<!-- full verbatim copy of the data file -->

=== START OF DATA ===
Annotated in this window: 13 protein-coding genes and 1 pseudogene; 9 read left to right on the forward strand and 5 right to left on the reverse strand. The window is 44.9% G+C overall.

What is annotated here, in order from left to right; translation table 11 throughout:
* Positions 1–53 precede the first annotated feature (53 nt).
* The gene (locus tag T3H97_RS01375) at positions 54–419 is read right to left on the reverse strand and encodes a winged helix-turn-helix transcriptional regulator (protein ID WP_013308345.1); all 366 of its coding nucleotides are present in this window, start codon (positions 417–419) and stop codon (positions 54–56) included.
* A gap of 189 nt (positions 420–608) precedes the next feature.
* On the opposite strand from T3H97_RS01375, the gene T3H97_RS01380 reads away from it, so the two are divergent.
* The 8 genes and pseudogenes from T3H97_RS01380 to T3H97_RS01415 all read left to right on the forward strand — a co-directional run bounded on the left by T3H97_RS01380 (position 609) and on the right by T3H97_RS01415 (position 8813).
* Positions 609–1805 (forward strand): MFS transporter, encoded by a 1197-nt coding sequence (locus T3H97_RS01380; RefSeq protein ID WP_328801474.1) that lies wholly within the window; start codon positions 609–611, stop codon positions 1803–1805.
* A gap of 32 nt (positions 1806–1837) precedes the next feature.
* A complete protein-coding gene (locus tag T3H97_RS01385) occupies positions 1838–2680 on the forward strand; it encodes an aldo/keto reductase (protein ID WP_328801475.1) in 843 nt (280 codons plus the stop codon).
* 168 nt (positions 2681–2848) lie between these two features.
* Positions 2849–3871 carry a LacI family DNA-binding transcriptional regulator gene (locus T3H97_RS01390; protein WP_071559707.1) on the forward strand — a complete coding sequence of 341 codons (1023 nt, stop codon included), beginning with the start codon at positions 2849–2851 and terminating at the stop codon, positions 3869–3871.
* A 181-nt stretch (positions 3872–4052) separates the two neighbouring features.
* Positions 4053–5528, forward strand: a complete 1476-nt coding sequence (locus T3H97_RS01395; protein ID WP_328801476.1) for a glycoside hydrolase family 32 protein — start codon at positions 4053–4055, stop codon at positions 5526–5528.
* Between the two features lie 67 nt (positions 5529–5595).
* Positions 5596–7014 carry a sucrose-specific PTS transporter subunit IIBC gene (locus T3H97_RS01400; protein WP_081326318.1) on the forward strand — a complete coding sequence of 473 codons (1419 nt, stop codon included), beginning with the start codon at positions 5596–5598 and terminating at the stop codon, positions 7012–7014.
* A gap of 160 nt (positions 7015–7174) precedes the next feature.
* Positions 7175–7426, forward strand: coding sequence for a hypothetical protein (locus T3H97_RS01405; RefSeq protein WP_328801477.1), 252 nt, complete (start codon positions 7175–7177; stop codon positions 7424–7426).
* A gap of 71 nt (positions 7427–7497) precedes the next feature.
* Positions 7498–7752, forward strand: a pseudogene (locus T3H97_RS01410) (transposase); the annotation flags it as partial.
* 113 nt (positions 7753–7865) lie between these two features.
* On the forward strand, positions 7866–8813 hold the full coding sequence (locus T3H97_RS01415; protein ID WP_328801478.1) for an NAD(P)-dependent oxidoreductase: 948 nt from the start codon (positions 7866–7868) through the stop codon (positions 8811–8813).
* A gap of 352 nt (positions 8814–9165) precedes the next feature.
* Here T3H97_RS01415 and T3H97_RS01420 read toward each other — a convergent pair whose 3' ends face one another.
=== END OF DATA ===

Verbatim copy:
Annotated in this window: 13 protein-coding genes and 1 pseudogene; 9 read left to right on the forward strand and 5 right to left on the reverse strand. The window is 44.9% G+C overall.

What is annotated here, in order from left to right; translation table 11 throughout:
* Positions 1–53 precede the first annotated feature (53 nt).
* The gene (locus tag T3H97_RS01375) at positions 54–419 is read right to left on the reverse strand and encodes a winged helix-turn-helix transcriptional regulator (protein ID WP_013308345.1); all 366 of its coding nucleotides are present in this window, start codon (positions 417–419) and stop codon (positions 54–56) included.
* A gap of 189 nt (positions 420–608) precedes the next feature.
* On the opposite strand from T3H97_RS01375, the gene T3H97_RS01380 reads away from it, so the two are divergent.
* The 8 genes and pseudogenes from T3H97_RS01380 to T3H97_RS01415 all read left to right on the forward strand — a co-directional run bounded on the left by T3H97_RS01380 (position 609) and on the right by T3H97_RS01415 (position 8813).
* Positions 609–1805 (forward strand): MFS transporter, encoded by a 1197-nt coding sequence (locus T3H97_RS01380; RefSeq protein ID WP_328801474.1) that lies wholly within the window; start codon positions 609–611, stop codon positions 1803–1805.
* A gap of 32 nt (positions 1806–1837) precedes the next feature.
* A complete protein-coding gene (locus tag T3H97_RS01385) occupies positions 1838–2680 on the forward strand; it encodes an aldo/keto reductase (protein ID WP_328801475.1) in 843 nt (280 codons plus the stop codon).
* 168 nt (positions 2681–2848) lie between these two features.
* Positions 2849–3871 carry a LacI family DNA-binding transcriptional regulator gene (locus T3H97_RS01390; protein WP_071559707.1) on the forward strand — a complete coding sequence of 341 codons (1023 nt, stop codon included), beginning with the start codon at positions 2849–2851 and terminating at the stop codon, positions 3869–3871.
* A 181-nt stretch (positions 3872–4052) separates the two neighbouring features.
* Positions 4053–5528, forward strand: a complete 1476-nt coding sequence (locus T3H97_RS01395; protein ID WP_328801476.1) for a glycoside hydrolase family 32 protein — start codon at positions 4053–4055, stop codon at positions 5526–5528.
* Between the two features lie 67 nt (positions 5529–5595).
* Positions 5596–7014 carry a sucrose-specific PTS transporter subunit IIBC gene (locus T3H97_RS01400; protein WP_081326318.1) on the forward strand — a complete coding sequence of 473 codons (1419 nt, stop codon included), beginning with the start codon at positions 5596–5598 and terminating at the stop codon, positions 7012–7014.
* A gap of 160 nt (positions 7015–7174) precedes the next feature.
* Positions 7175–7426, forward strand: coding sequence for a hypothetical protein (locus T3H97_RS01405; RefSeq protein WP_328801477.1), 252 nt, complete (start codon positions 7175–7177; stop codon positions 7424–7426).
* A gap of 71 nt (positions 7427–7497) precedes the next feature.
* Positions 7498–7752, forward strand: a pseudogene (locus T3H97_RS01410) (transposase); the annotation flags it as partial.
* 113 nt (positions 7753–7865) lie between these two features.
* On the forward strand, positions 7866–8813 hold the full coding sequence (locus T3H97_RS01415; protein ID WP_328801478.1) for an NAD(P)-dependent oxidoreductase: 948 nt from the start codon (positions 7866–7868) through the stop codon (positions 8811–8813).
* A gap of 352 nt (positions 8814–9165) precedes the next feature.
* Here T3H97_RS01415 and T3H97_RS01420 read toward each other — a convergent pair whose 3' ends face one another.